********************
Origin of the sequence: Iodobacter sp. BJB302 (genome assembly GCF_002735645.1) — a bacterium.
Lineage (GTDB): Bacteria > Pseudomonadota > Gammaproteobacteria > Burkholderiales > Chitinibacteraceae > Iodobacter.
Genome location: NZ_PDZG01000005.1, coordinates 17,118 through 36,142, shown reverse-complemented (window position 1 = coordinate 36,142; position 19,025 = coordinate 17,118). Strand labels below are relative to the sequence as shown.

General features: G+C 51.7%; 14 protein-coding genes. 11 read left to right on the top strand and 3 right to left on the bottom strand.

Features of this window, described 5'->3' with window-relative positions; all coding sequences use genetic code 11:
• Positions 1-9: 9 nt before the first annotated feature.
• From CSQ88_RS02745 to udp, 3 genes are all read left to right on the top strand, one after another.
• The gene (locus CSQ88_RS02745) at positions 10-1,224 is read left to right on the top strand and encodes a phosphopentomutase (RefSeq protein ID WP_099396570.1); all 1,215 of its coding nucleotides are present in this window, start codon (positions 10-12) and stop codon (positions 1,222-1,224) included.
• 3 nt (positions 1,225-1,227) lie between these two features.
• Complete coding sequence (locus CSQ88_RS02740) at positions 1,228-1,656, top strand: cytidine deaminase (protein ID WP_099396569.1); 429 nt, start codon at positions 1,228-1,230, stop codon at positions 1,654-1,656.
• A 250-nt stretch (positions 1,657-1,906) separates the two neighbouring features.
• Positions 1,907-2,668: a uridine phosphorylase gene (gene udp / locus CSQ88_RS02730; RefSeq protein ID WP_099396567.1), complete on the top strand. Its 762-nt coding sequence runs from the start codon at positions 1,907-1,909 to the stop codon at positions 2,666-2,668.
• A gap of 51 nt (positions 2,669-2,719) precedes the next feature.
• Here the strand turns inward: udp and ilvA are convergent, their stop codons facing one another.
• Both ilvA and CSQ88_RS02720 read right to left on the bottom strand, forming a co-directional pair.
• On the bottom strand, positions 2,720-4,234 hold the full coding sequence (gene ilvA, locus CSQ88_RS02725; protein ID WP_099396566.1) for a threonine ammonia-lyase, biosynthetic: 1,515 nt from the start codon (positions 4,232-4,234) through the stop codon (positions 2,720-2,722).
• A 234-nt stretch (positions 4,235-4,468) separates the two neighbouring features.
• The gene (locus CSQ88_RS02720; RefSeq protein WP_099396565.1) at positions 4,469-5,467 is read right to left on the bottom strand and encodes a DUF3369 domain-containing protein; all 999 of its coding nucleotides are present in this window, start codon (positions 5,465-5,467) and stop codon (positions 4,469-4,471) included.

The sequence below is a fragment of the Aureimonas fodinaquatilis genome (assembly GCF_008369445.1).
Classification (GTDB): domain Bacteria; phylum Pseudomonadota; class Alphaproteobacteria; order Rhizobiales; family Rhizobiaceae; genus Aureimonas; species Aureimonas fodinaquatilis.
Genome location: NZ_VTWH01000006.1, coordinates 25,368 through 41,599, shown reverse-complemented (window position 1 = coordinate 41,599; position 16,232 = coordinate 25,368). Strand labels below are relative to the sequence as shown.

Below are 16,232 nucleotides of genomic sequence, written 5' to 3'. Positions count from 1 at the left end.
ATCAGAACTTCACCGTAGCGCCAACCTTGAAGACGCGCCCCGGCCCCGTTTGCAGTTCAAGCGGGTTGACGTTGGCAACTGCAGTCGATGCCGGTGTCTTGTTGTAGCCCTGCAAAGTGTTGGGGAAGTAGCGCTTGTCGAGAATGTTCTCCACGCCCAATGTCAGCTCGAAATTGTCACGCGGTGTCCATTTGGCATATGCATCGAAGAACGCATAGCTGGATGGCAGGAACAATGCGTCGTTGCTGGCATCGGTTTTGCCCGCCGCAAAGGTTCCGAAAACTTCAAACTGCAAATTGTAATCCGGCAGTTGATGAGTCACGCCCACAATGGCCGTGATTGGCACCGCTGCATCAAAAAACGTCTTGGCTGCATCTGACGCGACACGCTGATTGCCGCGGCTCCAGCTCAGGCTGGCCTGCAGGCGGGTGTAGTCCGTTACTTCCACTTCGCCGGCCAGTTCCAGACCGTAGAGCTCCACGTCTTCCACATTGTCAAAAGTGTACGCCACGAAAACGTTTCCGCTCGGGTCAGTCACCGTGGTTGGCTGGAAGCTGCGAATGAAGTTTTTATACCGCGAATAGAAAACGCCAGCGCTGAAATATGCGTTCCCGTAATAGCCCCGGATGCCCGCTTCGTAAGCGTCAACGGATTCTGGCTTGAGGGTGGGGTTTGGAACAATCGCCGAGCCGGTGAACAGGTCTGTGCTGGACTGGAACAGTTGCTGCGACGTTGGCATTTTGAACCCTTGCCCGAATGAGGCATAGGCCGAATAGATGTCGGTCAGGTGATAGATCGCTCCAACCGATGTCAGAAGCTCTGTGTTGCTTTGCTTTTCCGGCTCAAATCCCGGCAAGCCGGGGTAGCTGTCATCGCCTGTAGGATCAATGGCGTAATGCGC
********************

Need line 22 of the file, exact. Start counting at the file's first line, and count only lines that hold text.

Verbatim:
Below are 16,232 nucleotides of genomic sequence, written 5' to 3'. Positions count from 1 at the left end.